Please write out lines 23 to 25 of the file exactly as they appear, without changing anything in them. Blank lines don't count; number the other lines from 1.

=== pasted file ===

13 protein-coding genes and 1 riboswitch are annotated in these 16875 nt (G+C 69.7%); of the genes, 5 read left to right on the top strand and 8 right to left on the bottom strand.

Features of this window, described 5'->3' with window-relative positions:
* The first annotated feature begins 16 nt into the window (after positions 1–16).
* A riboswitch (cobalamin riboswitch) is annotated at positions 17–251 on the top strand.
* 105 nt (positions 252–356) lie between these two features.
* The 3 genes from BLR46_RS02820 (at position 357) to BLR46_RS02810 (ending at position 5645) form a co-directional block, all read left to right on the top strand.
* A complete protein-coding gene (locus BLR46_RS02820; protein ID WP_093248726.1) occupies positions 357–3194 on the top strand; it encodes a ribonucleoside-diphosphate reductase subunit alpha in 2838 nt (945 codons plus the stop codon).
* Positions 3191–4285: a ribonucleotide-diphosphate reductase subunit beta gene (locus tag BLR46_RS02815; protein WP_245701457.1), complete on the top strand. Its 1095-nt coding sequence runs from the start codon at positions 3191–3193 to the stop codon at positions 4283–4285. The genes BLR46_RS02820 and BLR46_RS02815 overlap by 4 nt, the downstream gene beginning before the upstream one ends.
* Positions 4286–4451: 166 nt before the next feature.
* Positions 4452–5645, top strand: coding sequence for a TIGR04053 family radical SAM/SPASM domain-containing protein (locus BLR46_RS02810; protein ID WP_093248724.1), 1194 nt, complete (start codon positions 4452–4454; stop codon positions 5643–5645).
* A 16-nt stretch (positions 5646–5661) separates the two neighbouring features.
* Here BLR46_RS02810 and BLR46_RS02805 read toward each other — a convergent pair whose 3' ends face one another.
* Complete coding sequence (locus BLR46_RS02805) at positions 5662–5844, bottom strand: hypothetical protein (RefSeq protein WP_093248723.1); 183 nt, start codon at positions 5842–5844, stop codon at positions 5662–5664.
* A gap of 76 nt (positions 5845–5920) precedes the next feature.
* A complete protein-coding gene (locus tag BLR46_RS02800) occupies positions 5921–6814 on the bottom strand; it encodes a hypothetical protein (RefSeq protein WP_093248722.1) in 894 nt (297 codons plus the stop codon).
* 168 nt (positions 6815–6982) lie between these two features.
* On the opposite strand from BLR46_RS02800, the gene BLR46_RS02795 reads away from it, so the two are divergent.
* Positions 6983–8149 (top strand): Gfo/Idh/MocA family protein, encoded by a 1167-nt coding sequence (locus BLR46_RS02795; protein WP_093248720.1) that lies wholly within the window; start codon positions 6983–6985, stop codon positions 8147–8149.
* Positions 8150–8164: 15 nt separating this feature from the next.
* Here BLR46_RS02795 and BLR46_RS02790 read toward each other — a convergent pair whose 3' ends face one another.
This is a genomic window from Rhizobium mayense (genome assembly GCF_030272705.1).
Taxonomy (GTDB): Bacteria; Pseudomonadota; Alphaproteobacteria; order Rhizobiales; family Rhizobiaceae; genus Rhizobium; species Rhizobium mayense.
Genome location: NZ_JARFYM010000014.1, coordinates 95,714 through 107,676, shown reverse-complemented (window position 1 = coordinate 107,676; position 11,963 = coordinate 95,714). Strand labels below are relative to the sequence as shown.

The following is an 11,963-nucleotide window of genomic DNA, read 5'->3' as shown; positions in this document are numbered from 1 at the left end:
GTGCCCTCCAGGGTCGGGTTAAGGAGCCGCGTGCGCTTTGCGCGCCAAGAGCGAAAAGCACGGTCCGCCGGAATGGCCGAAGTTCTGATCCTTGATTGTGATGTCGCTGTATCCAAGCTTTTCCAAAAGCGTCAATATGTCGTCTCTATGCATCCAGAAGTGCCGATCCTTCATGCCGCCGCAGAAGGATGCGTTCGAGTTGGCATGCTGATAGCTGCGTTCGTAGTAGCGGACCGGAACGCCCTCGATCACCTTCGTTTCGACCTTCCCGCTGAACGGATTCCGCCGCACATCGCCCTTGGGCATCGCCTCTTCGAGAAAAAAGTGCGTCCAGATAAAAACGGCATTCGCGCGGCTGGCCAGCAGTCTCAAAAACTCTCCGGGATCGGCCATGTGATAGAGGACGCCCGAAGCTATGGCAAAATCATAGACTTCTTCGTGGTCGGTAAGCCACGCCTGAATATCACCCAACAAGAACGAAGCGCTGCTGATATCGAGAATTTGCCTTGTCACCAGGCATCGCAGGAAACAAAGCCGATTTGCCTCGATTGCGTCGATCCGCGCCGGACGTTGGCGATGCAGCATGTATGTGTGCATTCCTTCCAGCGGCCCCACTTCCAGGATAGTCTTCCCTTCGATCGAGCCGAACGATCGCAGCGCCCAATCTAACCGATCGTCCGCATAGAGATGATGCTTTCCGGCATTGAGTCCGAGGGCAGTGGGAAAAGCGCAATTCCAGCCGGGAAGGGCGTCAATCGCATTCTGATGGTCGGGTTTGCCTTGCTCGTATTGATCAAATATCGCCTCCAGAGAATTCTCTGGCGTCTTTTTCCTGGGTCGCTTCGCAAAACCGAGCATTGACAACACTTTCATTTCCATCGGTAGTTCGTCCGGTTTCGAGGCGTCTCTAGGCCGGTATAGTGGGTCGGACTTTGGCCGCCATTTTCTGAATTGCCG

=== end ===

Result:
Genome location: NZ_JARFYM010000014.1, coordinates 95,714 through 107,676, shown reverse-complemented (window position 1 = coordinate 107,676; position 11,963 = coordinate 95,714). Strand labels below are relative to the sequence as shown.

The following is an 11,963-nucleotide window of genomic DNA, read 5'->3' as shown; positions in this document are numbered from 1 at the left end:
GTGCCCTCCAGGGTCGGGTTAAGGAGCCGCGTGCGCTTTGCGCGCCAAGAGCGAAAAGCACGGTCCGCCGGAATGGCCGAAGTTCTGATCCTTGATTGTGATGTCGCTGTATCCAAGCTTTTCCAAAAGCGTCAATATGTCGTCTCTATGCATCCAGAAGTGCCGATCCTTCATGCCGCCGCAGAAGGATGCGTTCGAGTTGGCATGCTGATAGCTGCGTTCGTAGTAGCGGACCGGAACGCCCTCGATCACCTTCGTTTCGACCTTCCCGCTGAACGGATTCCGCCGCACATCGCCCTTGGGCATCGCCTCTTCGAGAAAAAAGTGCGTCCAGATAAAAACGGCATTCGCGCGGCTGGCCAGCAGTCTCAAAAACTCTCCGGGATCGGCCATGTGATAGAGGACGCCCGAAGCTATGGCAAAATCATAGACTTCTTCGTGGTCGGTAAGCCACGCCTGAATATCACCCAACAAGAACGAAGCGCTGCTGATATCGAGAATTTGCCTTGTCACCAGGCATCGCAGGAAACAAAGCCGATTTGCCTCGATTGCGTCGATCCGCGCCGGACGTTGGCGATGCAGCATGTATGTGTGCATTCCTTCCAGCGGCCCCACTTCCAGGATAGTCTTCCCTTCGATCGAGCCGAACGATCGCAGCGCCCAATCTAACCGATCGTCCGCATAGAGATGATGCTTTCCGGCATTGAGTCCGAGGGCAGTGGGAAAAGCGCAATTCCAGCCGGGAAGGGCGTCAATCGCATTCTGATGGTCGGGTTTGCCTTGCTCGTATTGATCAAATATCGCCTCCAGAGAATTCTCTGGCGTCTTTTTCCTGGGTCGCTTCGCAAAACCGAGCATTGACAACACTTTCATTTCCATCGGTAGTTCGTCCGGTTTCGAGGCGTCTCTAGGCCGGTATAGTGGGTCGGACTTTGGCCGCCATTTTCTGAATTGCCG